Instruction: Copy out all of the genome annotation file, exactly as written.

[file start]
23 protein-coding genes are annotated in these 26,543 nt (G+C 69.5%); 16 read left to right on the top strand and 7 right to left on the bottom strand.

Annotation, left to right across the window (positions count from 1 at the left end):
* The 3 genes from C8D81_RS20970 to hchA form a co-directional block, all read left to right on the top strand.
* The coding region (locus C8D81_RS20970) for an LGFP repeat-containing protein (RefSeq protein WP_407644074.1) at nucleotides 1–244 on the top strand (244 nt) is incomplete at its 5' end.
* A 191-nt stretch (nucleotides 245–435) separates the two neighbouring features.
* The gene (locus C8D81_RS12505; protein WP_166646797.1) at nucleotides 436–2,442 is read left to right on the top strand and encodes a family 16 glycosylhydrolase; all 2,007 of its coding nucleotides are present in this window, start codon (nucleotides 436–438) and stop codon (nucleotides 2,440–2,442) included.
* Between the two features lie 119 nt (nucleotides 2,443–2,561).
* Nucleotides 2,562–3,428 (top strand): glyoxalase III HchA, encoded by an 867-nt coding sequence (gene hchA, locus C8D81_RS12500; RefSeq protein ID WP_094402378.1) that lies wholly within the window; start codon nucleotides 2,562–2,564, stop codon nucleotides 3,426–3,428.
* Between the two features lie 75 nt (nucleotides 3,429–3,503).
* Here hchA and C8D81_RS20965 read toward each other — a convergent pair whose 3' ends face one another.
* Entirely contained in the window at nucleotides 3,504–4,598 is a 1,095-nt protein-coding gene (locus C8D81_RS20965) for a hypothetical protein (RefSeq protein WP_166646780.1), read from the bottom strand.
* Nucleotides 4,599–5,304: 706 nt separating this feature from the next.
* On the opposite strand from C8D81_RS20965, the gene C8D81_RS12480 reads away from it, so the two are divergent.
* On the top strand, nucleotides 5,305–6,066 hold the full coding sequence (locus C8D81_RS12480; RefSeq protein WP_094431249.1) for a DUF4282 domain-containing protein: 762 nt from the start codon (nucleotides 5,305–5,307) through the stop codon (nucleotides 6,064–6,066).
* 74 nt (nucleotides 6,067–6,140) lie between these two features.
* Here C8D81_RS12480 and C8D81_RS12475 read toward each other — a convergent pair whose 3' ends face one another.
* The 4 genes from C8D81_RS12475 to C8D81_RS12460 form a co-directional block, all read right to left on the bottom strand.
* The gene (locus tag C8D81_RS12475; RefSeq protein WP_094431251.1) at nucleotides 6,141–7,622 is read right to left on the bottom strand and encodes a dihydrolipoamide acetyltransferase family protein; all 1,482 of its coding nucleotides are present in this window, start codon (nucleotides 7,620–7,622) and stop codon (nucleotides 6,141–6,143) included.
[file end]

23 protein-coding genes are annotated in these 26,543 nt (G+C 69.5%); 16 read left to right on the top strand and 7 right to left on the bottom strand.

Annotation, left to right across the window (positions count from 1 at the left end):
* The 3 genes from C8D81_RS20970 to hchA form a co-directional block, all read left to right on the top strand.
* The coding region (locus C8D81_RS20970) for an LGFP repeat-containing protein (RefSeq protein WP_407644074.1) at nucleotides 1–244 on the top strand (244 nt) is incomplete at its 5' end.
* A 191-nt stretch (nucleotides 245–435) separates the two neighbouring features.
* The gene (locus C8D81_RS12505; protein WP_166646797.1) at nucleotides 436–2,442 is read left to right on the top strand and encodes a family 16 glycosylhydrolase; all 2,007 of its coding nucleotides are present in this window, start codon (nucleotides 436–438) and stop codon (nucleotides 2,440–2,442) included.
* Between the two features lie 119 nt (nucleotides 2,443–2,561).
* Nucleotides 2,562–3,428 (top strand): glyoxalase III HchA, encoded by an 867-nt coding sequence (gene hchA, locus C8D81_RS12500; RefSeq protein ID WP_094402378.1) that lies wholly within the window; start codon nucleotides 2,562–2,564, stop codon nucleotides 3,426–3,428.
* Between the two features lie 75 nt (nucleotides 3,429–3,503).
* Here hchA and C8D81_RS20965 read toward each other — a convergent pair whose 3' ends face one another.
* Entirely contained in the window at nucleotides 3,504–4,598 is a 1,095-nt protein-coding gene (locus C8D81_RS20965) for a hypothetical protein (RefSeq protein WP_166646780.1), read from the bottom strand.
* Nucleotides 4,599–5,304: 706 nt separating this feature from the next.
* On the opposite strand from C8D81_RS20965, the gene C8D81_RS12480 reads away from it, so the two are divergent.
* On the top strand, nucleotides 5,305–6,066 hold the full coding sequence (locus C8D81_RS12480; RefSeq protein WP_094431249.1) for a DUF4282 domain-containing protein: 762 nt from the start codon (nucleotides 5,305–5,307) through the stop codon (nucleotides 6,064–6,066).
* 74 nt (nucleotides 6,067–6,140) lie between these two features.
* Here C8D81_RS12480 and C8D81_RS12475 read toward each other — a convergent pair whose 3' ends face one another.
* The 4 genes from C8D81_RS12475 to C8D81_RS12460 form a co-directional block, all read right to left on the bottom strand.
* The gene (locus tag C8D81_RS12475; RefSeq protein WP_094431251.1) at nucleotides 6,141–7,622 is read right to left on the bottom strand and encodes a dihydrolipoamide acetyltransferase family protein; all 1,482 of its coding nucleotides are present in this window, start codon (nucleotides 7,620–7,622) and stop codon (nucleotides 6,141–6,143) included.